The Arizona legislature recently sent Senate Bill 1070 to the governor.
According to this summary from the Arizona legislature, the bill would require Arizona officials and agencies to determine the immigration status of any person with whom they have “lawful contact” where reasonable suspicion exists regarding the immigration status of the person. Any person arrested in Arizona would also have to have their immigration status established and verified with the federal government before they were released.
The documents that can be used to prove legal immigration status under the bill include a valid Arizona driver license, a valid Arizona nonoperating identification license, a valid tribal enrollment card or other tribal identification, or a valid federal-, state- or local-government-issued identification, if the issuing entity requires proof of legal presence before issuance.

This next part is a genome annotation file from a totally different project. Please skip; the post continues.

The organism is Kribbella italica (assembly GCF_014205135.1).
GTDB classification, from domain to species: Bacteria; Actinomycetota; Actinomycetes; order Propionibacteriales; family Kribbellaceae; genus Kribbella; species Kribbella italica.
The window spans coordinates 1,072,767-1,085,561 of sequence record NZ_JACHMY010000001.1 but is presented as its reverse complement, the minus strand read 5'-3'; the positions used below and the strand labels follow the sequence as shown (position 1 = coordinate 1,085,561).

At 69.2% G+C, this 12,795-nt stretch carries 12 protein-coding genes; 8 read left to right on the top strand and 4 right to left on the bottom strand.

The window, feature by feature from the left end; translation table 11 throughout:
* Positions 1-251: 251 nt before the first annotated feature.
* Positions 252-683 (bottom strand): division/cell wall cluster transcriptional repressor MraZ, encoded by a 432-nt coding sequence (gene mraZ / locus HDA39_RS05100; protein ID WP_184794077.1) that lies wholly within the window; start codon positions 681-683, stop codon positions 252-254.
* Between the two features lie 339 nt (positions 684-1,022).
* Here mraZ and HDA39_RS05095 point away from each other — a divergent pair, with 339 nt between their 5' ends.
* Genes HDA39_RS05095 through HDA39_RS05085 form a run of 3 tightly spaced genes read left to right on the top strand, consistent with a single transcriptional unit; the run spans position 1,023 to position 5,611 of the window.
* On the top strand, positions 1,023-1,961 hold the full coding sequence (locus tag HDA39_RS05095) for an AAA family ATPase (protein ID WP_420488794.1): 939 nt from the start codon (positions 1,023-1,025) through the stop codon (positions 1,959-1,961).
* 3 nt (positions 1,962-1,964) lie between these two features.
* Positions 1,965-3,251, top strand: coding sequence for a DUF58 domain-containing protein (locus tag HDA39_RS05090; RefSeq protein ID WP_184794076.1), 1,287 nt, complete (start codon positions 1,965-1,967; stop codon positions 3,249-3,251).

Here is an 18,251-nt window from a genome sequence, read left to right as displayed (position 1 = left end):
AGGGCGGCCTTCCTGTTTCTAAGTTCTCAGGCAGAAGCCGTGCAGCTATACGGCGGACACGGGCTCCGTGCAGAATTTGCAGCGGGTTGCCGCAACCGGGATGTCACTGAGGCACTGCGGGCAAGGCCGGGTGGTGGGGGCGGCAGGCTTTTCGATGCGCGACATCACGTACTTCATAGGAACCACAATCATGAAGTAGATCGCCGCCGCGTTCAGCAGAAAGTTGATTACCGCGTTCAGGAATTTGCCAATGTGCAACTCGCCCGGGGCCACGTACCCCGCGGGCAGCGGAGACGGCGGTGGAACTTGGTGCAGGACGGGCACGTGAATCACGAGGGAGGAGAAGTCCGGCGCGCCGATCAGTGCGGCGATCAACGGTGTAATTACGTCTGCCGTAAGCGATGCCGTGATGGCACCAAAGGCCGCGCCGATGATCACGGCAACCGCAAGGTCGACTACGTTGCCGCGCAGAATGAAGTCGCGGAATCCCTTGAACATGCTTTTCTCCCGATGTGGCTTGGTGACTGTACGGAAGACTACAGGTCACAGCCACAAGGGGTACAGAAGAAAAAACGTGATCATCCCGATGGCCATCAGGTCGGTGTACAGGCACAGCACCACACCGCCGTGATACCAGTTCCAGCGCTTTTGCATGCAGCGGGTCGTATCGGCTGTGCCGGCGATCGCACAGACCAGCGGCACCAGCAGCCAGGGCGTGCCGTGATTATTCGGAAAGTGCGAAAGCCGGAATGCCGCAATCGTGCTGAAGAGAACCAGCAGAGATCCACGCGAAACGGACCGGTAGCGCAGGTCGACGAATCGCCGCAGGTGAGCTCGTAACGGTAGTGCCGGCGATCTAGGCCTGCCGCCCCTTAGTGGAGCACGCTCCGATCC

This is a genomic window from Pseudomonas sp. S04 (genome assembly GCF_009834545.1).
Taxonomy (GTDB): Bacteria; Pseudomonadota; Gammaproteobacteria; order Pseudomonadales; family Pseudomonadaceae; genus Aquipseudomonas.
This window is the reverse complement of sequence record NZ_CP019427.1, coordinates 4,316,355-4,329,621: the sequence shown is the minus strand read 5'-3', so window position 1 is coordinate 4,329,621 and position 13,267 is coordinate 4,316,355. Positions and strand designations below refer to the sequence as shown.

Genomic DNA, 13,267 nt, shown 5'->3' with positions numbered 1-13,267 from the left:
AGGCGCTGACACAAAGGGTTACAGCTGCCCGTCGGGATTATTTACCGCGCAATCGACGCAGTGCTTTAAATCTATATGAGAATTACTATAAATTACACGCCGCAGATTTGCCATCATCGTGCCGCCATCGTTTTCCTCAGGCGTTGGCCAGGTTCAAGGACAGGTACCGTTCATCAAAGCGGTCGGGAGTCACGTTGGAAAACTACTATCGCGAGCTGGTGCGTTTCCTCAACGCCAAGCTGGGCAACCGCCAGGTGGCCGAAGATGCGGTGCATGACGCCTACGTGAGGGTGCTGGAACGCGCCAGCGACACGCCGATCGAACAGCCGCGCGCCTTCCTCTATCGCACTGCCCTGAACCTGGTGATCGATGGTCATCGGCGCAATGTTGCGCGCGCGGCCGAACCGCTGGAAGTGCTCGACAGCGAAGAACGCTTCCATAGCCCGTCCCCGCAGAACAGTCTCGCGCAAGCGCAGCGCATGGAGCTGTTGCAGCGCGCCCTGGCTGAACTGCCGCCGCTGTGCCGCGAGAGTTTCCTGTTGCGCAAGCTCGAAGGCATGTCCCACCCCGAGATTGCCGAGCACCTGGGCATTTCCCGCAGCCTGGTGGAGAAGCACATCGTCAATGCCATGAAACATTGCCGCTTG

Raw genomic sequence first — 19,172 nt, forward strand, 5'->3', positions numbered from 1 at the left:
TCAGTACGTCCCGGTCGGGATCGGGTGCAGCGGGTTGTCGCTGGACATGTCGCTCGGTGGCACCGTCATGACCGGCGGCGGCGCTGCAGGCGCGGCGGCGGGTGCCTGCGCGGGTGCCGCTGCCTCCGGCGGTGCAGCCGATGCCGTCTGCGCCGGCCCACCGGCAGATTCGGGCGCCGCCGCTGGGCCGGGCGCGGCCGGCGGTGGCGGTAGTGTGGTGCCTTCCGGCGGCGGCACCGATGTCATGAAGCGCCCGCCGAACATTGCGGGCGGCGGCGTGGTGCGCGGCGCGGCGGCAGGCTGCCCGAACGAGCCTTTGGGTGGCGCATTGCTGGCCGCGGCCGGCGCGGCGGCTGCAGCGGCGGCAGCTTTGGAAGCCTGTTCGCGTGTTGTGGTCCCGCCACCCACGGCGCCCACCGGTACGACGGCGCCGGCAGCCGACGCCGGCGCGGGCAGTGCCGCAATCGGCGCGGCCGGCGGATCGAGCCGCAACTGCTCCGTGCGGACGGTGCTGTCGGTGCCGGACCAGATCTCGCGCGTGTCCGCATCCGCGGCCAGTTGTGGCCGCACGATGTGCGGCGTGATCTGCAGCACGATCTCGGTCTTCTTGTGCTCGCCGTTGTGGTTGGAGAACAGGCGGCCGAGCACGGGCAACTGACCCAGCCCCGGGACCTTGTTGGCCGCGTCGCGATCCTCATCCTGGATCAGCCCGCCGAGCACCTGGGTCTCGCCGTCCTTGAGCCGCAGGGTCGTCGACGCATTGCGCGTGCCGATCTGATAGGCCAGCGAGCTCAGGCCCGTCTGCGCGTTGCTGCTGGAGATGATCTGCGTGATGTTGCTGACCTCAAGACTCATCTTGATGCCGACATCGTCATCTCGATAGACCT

If the governor signs the bill, what creates “reasonable suspicion” about immigration status is a question that will have lawyers busy for years.
I’m interested in how well practiced Arizonans and Arizona government officials will become at checking the papers of people in their state. I have little to worry about, of course, because I’m not an illegal immigrant.
UCSB history professor Harold Marcuse maintains a fascinating web page about Martin Niemöller’s famous quotation. There are many versions of it in its long history, and there may yet be more.